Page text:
The new law however will sill allow open market operations under a highly discretionary ‘flexible’ inflation targeting regime.

A reserve collecting central bank which injects money to push down interest rates as domestic credit recovers triggers forex shortages.

The currency is then depreciated to cover the policy error through what is known as a ‘flexible exchange rate’ which is neither a clean float nor a hard peg.

From 2015 to 2019 two currency crises were triggered mainly through open market operations amid public opposition to direct purchases of Treasury bills, analysts have shown.

Sri Lanka’s central bank generally triggers currency crises in the second or third year of the credit cycle by purchasing maturing bills from existing holders (monetizing the gross financing requirement) as private loan demand pick up and not necessarily to monetize current year deficits, critics have pointed out.

Past deficits can be monetized as long as open market operations are permitted through outright purchases of bill in the hands of banks and other holders.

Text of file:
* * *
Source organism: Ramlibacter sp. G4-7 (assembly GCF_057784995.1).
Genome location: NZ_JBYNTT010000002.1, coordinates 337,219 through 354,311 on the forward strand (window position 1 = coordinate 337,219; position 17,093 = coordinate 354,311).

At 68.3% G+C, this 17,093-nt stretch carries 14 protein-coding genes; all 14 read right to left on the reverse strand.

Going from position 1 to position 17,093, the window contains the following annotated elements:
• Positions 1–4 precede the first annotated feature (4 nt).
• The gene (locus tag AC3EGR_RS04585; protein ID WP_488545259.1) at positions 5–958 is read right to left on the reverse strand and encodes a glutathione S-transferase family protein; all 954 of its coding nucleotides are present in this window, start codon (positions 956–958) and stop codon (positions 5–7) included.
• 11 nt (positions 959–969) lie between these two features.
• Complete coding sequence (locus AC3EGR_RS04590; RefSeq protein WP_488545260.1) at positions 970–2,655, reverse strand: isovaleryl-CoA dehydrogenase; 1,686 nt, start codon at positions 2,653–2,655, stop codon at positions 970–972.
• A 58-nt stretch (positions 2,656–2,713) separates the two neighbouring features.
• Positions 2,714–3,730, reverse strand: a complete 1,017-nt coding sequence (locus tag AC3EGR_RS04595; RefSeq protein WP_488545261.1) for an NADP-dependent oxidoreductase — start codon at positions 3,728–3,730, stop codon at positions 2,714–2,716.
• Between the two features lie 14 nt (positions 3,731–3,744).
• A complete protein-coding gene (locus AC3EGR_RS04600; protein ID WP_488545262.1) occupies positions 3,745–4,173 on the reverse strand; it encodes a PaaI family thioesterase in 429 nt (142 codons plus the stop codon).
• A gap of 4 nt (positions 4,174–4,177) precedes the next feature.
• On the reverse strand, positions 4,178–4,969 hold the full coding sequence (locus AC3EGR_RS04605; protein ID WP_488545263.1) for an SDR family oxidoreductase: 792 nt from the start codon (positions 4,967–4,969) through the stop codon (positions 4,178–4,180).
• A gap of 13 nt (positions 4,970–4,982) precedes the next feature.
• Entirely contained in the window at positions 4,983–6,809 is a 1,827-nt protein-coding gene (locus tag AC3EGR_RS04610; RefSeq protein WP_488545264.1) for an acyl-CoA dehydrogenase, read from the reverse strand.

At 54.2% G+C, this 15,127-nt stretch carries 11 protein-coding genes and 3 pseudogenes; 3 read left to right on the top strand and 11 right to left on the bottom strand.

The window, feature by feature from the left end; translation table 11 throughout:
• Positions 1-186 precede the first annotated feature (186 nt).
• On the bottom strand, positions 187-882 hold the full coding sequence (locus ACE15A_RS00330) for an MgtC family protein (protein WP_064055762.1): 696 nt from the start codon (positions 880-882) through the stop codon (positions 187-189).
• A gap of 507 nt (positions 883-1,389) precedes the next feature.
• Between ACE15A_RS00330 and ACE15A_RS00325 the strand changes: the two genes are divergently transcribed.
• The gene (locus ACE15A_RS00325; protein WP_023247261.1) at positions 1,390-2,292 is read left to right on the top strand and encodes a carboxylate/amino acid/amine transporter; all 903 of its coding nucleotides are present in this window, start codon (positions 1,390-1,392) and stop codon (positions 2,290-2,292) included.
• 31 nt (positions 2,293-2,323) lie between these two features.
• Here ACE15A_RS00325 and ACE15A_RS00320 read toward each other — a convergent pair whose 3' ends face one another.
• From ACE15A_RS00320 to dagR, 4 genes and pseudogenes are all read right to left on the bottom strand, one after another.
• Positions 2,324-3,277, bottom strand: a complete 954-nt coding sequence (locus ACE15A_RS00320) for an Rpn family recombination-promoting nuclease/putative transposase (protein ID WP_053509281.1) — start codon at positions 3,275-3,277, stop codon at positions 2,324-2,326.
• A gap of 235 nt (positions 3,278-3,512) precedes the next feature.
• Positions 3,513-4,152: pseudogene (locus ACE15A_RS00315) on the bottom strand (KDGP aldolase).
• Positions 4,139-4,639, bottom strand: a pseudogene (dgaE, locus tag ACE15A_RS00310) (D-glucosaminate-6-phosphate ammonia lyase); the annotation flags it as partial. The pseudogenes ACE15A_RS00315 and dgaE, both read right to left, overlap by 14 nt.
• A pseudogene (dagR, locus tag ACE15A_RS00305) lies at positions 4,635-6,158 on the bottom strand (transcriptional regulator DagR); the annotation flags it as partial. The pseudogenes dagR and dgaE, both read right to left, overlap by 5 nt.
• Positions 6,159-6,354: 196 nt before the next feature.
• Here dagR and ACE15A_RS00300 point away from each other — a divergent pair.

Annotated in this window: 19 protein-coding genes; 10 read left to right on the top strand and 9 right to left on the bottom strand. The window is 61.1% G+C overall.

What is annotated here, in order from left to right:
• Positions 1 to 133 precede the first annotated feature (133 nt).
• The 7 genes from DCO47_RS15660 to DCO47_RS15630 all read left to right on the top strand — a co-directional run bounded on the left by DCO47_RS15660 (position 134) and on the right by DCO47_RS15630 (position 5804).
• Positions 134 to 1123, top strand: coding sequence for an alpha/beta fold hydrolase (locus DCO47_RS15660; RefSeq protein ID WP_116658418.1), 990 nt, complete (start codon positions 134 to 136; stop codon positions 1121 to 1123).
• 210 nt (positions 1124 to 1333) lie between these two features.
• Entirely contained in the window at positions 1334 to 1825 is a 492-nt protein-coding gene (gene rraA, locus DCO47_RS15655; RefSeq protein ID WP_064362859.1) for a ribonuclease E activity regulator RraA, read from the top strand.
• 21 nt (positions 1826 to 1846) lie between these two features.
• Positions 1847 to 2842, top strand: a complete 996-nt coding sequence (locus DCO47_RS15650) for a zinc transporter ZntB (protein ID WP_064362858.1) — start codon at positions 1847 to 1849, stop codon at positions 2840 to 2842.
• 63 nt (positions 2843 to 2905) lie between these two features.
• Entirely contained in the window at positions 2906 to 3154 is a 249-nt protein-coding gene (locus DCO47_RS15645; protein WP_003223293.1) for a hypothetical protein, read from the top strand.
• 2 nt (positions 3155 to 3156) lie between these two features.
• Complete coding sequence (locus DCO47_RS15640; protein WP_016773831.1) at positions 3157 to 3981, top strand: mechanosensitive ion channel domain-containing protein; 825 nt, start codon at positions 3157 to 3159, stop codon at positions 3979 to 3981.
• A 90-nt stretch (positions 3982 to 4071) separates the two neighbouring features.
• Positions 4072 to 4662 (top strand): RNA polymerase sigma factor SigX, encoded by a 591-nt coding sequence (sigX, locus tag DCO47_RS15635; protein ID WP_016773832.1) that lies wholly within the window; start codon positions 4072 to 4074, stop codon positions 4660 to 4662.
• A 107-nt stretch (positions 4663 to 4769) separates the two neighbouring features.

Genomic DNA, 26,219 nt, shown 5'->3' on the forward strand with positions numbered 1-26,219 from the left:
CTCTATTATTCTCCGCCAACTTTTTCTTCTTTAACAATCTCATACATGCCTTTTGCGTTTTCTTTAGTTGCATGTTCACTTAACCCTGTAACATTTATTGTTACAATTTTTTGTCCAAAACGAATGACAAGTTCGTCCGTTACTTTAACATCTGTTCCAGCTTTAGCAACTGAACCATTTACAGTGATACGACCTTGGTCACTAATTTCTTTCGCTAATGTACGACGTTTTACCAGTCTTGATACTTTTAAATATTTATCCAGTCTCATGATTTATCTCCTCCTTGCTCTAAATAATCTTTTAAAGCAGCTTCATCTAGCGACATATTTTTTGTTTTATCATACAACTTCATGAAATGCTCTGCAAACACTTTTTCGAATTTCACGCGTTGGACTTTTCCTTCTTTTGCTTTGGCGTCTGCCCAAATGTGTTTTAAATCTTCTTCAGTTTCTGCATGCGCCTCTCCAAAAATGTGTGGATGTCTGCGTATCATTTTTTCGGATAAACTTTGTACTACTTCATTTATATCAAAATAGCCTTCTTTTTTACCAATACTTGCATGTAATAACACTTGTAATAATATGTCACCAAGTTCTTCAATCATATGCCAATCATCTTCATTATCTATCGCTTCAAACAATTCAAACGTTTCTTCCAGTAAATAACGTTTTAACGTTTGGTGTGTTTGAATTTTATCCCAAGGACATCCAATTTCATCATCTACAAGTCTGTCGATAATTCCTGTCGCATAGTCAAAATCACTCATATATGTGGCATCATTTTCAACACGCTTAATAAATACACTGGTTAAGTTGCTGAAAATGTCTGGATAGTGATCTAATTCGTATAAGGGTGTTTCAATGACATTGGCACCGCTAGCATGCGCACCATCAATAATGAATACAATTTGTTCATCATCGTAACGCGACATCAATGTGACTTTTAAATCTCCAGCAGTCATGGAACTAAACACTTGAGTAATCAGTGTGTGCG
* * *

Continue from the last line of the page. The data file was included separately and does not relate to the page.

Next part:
In Latin America central banks trigger currency crises mainly by their failure to roll-over sterilization securities. (Colombo/Nov29/2022)

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Sri Lanka cabinet clears CEB re-structure proposal: Minister

ECONOMYNEXT – Sri Lanka’s cabinet has cleared proposals by a committee to re-structure state-run Ceylon Electricity Board, Power and Energy Minister Kanchana Wijeskera said.

“Cabinet approval was granted today to the recommendations proposed by the committee on Restructuring CEB,” he said in a message.

“The Electricity Reforms Bill will be drafted within a month to begin the unbundling process of CEB & work on a rapid timeline to get the approval of the Parliament needed.”

Sri Lanka’s Ceylon Electricity Board finances had been hit by failure to operate cost reflective tariffs and there are capacity shortfalls due to failure to implement planned generators in time. (Colombo/Nov28/2022)